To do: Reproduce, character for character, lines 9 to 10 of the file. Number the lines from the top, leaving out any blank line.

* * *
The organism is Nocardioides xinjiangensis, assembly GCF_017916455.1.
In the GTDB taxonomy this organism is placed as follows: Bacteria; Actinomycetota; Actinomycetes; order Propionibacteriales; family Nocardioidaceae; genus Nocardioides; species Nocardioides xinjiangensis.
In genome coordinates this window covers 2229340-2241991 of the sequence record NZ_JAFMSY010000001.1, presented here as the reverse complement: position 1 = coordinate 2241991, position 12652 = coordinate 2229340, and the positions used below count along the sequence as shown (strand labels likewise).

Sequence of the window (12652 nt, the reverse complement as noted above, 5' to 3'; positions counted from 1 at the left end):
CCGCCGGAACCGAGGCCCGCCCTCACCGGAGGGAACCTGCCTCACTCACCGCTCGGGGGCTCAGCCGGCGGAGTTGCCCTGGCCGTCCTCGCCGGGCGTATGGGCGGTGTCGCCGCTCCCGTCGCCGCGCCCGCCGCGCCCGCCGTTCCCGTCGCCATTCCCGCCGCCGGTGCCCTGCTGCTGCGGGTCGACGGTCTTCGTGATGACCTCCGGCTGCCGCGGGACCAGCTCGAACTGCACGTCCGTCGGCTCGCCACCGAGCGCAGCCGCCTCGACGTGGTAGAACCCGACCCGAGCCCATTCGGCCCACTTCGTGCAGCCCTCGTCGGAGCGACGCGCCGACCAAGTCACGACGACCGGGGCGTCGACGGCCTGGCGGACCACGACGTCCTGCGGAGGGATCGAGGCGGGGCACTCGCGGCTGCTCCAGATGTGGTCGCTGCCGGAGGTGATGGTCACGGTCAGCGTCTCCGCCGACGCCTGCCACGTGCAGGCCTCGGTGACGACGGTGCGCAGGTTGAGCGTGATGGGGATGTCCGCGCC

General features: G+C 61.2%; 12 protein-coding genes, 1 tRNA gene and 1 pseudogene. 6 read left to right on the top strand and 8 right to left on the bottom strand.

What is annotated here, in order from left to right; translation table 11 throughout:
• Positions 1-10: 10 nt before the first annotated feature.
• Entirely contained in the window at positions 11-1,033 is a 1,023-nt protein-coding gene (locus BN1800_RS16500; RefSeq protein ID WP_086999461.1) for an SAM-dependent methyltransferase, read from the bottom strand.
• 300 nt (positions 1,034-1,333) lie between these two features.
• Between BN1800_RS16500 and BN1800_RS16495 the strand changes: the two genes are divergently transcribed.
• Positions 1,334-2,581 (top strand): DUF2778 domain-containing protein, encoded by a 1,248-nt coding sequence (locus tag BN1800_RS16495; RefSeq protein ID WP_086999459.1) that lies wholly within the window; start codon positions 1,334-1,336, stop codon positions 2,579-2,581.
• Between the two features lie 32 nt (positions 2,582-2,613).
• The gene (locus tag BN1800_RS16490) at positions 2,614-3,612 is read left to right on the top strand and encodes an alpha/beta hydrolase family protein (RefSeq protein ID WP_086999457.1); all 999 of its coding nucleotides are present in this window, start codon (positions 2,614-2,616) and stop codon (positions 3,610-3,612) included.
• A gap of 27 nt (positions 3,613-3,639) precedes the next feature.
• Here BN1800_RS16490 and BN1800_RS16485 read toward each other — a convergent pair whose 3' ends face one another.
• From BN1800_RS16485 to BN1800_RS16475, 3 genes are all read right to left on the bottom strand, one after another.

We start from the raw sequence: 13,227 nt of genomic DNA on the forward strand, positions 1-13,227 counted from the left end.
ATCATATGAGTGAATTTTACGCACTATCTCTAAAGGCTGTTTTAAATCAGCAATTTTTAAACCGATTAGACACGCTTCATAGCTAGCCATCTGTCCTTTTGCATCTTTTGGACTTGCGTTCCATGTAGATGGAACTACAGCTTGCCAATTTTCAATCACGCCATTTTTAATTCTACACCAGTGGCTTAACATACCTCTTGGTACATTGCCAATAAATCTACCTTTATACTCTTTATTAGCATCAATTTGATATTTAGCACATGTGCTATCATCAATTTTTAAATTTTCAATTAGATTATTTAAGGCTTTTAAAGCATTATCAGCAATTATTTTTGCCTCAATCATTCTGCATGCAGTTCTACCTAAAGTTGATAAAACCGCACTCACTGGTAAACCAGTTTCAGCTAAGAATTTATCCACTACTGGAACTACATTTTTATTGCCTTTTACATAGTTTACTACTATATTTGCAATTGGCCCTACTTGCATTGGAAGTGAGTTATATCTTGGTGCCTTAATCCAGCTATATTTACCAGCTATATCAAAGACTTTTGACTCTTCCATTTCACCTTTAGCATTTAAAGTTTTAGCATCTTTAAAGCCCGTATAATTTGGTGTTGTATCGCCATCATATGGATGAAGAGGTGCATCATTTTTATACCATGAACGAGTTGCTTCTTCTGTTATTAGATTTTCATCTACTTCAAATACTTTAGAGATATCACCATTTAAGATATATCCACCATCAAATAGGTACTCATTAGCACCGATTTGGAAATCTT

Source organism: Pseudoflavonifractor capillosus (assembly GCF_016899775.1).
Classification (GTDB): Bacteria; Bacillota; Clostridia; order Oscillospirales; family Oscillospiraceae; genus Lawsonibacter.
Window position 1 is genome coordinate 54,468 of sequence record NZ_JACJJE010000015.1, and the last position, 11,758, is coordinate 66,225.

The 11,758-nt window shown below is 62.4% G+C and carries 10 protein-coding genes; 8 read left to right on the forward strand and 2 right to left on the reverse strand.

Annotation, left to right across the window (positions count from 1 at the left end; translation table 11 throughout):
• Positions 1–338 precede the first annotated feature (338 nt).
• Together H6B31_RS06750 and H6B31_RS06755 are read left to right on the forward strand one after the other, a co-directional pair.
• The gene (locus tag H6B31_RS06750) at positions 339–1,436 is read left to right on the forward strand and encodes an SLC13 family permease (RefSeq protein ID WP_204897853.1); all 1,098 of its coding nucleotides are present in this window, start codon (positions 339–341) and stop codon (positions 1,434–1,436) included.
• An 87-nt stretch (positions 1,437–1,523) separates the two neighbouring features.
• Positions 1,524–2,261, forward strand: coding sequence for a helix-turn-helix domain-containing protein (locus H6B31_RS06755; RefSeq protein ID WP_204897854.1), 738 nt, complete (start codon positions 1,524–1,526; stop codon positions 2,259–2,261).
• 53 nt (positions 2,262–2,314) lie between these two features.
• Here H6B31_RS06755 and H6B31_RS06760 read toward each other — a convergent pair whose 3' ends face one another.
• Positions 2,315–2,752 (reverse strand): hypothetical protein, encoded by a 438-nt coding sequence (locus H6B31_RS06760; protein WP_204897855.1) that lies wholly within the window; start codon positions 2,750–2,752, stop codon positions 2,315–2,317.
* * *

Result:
• Entirely contained in the window at positions 11-1,033 is a 1,023-nt protein-coding gene (locus BN1800_RS16500; RefSeq protein ID WP_086999461.1) for an SAM-dependent methyltransferase, read from the bottom strand.
• 300 nt (positions 1,034-1,333) lie between these two features.